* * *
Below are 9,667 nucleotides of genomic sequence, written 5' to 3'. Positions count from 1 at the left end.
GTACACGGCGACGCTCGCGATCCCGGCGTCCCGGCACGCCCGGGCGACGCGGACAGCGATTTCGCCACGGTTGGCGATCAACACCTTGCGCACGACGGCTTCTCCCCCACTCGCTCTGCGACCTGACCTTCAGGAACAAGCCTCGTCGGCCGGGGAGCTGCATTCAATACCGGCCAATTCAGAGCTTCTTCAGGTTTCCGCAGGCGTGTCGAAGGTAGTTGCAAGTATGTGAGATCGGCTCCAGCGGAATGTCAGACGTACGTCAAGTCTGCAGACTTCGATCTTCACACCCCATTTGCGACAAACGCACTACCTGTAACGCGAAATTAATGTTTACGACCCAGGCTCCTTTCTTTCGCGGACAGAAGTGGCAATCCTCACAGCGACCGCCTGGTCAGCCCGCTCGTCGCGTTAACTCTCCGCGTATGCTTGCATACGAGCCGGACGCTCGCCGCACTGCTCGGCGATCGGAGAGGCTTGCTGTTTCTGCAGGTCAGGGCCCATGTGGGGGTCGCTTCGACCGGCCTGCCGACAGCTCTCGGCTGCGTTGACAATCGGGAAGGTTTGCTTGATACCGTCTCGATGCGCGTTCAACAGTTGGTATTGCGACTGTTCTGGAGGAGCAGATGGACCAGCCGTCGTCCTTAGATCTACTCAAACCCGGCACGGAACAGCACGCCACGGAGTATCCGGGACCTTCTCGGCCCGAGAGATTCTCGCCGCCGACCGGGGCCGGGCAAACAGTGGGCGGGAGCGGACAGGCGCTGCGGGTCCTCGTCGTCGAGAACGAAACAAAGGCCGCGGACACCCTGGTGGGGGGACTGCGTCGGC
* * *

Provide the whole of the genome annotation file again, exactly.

Below are 9,667 nucleotides of genomic sequence, written 5' to 3'. Positions count from 1 at the left end.
GTACACGGCGACGCTCGCGATCCCGGCGTCCCGGCACGCCCGGGCGACGCGGACAGCGATTTCGCCACGGTTGGCGATCAACACCTTGCGCACGACGGCTTCTCCCCCACTCGCTCTGCGACCTGACCTTCAGGAACAAGCCTCGTCGGCCGGGGAGCTGCATTCAATACCGGCCAATTCAGAGCTTCTTCAGGTTTCCGCAGGCGTGTCGAAGGTAGTTGCAAGTATGTGAGATCGGCTCCAGCGGAATGTCAGACGTACGTCAAGTCTGCAGACTTCGATCTTCACACCCCATTTGCGACAAACGCACTACCTGTAACGCGAAATTAATGTTTACGACCCAGGCTCCTTTCTTTCGCGGACAGAAGTGGCAATCCTCACAGCGACCGCCTGGTCAGCCCGCTCGTCGCGTTAACTCTCCGCGTATGCTTGCATACGAGCCGGACGCTCGCCGCACTGCTCGGCGATCGGAGAGGCTTGCTGTTTCTGCAGGTCAGGGCCCATGTGGGGGTCGCTTCGACCGGCCTGCCGACAGCTCTCGGCTGCGTTGACAATCGGGAAGGTTTGCTTGATACCGTCTCGATGCGCGTTCAACAGTTGGTATTGCGACTGTTCTGGAGGAGCAGATGGACCAGCCGTCGTCCTTAGATCTACTCAAACCCGGCACGGAACAGCACGCCACGGAGTATCCGGGACCTTCTCGGCCCGAGAGATTCTCGCCGCCGACCGGGGCCGGGCAAACAGTGGGCGGGAGCGGACAGGCGCTGCGGGTCCTCGTCGTCGAGAACGAAACAAAGGCCGCGGACACCCTGGTGGGGGGACTGCGTCGGC